by Aaron Levitt | September 5, 2012 9:15 am
Little wonder that investors are giving master limited partnerships plenty of attention these days. After all, the Federal Reserve’s low interest rate policies have sent many investors into any vehicle that throws off a decent yield.
At the same time, America’s new energy reality, thanks to the hydraulic fracturing revolution, has spotlighted the nation’s constrained energy logistics sector. Pipelines, both new and old, are the linchpin for delivering energy to end users around the country and reducing America’s reliance on imported foreign oil.
That has made pipeline industry stalwarts such as Kinder Morgan Energy Partners (NYSE:KMP) and Williams Partners (NYSE:WPZ) portfolio staples for many income seekers. Nonetheless, master limited partnerships in the energy sector aren’t just for pipeline companies anymore.
In the 1980s, the federal tax code created rules for MLPs that have historically made them attractive to pipeline firms with relatively stable streams of revenue. At their core, these companies transport a hydrocarbon-based product for a fee, acting as a toll-way. However, over the last five years, others in the energy sector have begun taking another look at this often-misunderstood corporate legal form to seek tax and capital-raising benefits.
For investors, that could spell big dividend growth opportunities outside the world of pipelines and storage assets. Perhaps some of the most compelling possibilities lie within the downstream and refining sector.
It’s been quite an interesting ride for the refiners and downstream energy sector in 2012. The situation earlier this year was pretty grim when higher crude oil prices put severe pressure on the refiners’ margins, and many firms within the sector struggled.
However, that pressure seems to be fading. Crude oil prices have drifted relatively lower from their peaks and the glut of natural gas is helping to not only alleviate higher feedstock costs but lower refiners’ energy bills as well. Not to the mention the sector’s newfound love affair with exporting record amounts of gasoline. Overall, downstream players seem finally back on surer footing.
Refiners have also been making some serious coin by spinning off various assets into MLPs. With refining assets and chemical plants, as well as pipelines that feed these facilities, the appeal of the using the MLP tax structure is simple: Many of these assets will earn a higher multiple as part of an MLP than within a traditional corporate structure.
At the same time, MLPs help avoid taxation issues and provide their general partners — i.e. the sponsoring refining firms — generous distribution payouts. Almost of all of them now have publicly traded MLP subsidiaries, and that number keeps growing.
Most recently, smaller refiner Alon USA Energy‘s (NYSE:ALJ) limited partnership unit, Alon USA Partners, filed with U.S. regulators to raise up to $230 million in an initial public offering of its common units. Likewise, Marathon Petroleum’s (NYSE:MPC) board has approved a plan to explore the formation of an MLP to house certain pipeline assets.
All this activity creates plenty of opportunities for investors to score some big dividends.
Tesoro (NYSE:TSO) means “treasure” in Spanish, and this independent refiner has certainly been living up to its name. The company’s latest deal has it purchasing assets from beleaguered energy major BP (NYSE:BP) for a song. Included in that purchase are various midstream holdings that Tesoro will sell to its Tesoro Logistics (NASDAQ:TLLP) MLP subsidiary for $1 billion. That’s where investors can grab some hefty dividends.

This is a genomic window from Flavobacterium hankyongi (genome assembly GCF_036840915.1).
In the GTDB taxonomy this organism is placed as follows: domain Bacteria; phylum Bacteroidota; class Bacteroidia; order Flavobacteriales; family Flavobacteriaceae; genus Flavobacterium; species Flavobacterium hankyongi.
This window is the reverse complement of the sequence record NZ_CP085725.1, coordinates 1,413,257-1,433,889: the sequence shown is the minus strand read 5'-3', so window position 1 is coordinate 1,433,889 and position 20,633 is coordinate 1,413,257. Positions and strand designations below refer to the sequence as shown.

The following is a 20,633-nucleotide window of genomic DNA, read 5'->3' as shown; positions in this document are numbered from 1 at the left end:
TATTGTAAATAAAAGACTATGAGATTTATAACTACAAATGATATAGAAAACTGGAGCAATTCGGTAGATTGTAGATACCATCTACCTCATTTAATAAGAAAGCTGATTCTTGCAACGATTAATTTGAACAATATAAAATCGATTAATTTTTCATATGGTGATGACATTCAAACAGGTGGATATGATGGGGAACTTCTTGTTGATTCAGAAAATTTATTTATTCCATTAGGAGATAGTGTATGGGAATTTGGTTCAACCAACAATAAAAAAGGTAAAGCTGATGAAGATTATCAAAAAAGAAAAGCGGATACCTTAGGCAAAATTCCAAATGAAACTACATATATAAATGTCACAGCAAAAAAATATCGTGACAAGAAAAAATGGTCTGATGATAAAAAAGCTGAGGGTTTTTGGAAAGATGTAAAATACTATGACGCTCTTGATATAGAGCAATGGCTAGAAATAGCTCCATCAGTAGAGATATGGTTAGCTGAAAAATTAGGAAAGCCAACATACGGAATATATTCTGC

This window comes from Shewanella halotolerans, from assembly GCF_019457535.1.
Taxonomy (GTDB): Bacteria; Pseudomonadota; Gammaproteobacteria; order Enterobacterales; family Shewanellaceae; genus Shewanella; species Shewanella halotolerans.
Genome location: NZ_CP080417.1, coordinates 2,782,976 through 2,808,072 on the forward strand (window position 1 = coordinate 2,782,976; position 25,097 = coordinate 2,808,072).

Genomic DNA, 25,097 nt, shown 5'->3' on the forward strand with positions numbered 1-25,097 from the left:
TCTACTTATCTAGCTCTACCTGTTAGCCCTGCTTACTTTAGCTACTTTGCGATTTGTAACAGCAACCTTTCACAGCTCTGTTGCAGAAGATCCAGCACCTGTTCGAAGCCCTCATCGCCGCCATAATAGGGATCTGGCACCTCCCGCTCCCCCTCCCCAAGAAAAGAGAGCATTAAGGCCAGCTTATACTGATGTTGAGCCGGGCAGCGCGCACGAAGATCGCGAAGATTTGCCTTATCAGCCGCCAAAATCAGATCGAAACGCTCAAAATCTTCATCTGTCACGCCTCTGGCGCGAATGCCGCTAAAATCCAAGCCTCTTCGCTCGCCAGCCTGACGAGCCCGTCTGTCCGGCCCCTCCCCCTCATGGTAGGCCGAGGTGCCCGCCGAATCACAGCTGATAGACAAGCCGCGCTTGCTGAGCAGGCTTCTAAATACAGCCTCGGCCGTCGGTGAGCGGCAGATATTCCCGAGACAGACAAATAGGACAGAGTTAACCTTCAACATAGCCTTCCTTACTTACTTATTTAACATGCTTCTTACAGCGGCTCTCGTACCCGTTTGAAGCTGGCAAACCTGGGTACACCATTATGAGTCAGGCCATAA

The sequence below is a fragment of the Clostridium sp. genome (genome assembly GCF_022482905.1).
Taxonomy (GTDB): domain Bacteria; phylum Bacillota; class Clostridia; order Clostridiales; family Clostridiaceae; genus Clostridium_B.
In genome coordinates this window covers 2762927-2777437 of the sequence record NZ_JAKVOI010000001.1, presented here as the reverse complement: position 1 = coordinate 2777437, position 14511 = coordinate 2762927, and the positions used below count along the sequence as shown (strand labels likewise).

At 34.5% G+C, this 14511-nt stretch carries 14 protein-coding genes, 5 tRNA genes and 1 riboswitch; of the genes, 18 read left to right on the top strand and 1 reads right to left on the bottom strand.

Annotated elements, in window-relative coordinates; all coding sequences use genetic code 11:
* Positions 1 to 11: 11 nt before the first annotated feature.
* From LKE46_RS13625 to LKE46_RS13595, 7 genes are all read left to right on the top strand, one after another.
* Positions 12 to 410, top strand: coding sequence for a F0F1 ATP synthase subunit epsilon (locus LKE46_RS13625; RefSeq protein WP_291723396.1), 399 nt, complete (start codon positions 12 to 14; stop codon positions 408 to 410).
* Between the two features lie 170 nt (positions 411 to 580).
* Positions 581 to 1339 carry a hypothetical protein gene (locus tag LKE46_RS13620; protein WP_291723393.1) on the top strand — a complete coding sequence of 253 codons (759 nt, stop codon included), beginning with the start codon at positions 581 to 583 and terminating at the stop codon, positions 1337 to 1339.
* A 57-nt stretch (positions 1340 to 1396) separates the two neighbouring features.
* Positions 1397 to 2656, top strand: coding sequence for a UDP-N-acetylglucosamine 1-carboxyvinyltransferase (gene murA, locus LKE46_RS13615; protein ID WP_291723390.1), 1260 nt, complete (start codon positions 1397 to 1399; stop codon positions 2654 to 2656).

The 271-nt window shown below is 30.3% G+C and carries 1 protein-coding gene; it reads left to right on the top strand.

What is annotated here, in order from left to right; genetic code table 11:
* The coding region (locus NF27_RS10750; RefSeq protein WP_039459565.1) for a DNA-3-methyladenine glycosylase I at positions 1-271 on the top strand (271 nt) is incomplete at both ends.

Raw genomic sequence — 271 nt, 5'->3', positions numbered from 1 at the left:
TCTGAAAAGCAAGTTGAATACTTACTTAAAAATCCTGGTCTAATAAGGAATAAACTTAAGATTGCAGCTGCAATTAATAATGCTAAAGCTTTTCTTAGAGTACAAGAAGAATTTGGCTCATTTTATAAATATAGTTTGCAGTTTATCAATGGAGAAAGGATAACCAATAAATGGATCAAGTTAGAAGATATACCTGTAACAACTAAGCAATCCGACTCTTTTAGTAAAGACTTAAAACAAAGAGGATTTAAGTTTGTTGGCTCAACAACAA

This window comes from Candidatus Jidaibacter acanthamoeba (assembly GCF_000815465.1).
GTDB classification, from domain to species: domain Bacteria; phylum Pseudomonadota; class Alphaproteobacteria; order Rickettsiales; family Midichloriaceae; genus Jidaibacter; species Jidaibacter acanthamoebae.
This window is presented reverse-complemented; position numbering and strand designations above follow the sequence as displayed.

Spun-off from its parent in 2011, Tesoro Logistics benefits greatly from relationship with asset-rich Tesoro, which maintains a 56% stake in the MLP. First, the relationship shields the pipeline operator from competitive pressures in midstream energy because its sole purpose is to carry hydrocarbons for the refiner. That provides TLLP with stable cash flows and growth opportunities.
Second, the partnership benefits from “drop-down” transactions like the BP purchase. These “drop-downs” are immediately accretive to Tesoro Logistics’ distributable cash flow and are used to boost cash distributions. That’ll help lift the partnership’s 4.2% yield higher and higher as time goes on.
Also benefiting from the “drop-down” relationship is MLP Holly Energy Partners (NYSE:HEP). Spun off from refiner HollyFrontier (NYSE:HFC) in 2004, the pipeline firm holds roughly 2,500 miles of pipelines and is continuing to add to that via the partnership. The latest deal involves HEP buying a 75% interest in a 400-mile, 12-inch refined products pipeline from HollyFrontier for $315 million in cash and stock.
Like the TSO-TLLP deal, Holly Energy’s purchase in the strategic refined products pipeline will immediately add to its cash flow/distributions, which then benefits HollyFrontier because it maintains a 41% interest in the MLP. The deal also allows HollyFrontier to continue its strategy of redeploying capital in its core refining and marketing assets. Retail investors benefit as well: Holly Energy already yields a delicious 5.4%.
For investors, both Tesoro Logistics and Holly Energy make ideal plays to not only gain some yield, but benefit from the turnaround in the downstream and refining sector.
As of this writing, Aaron Levitt didn’t own any securities mentioned here.
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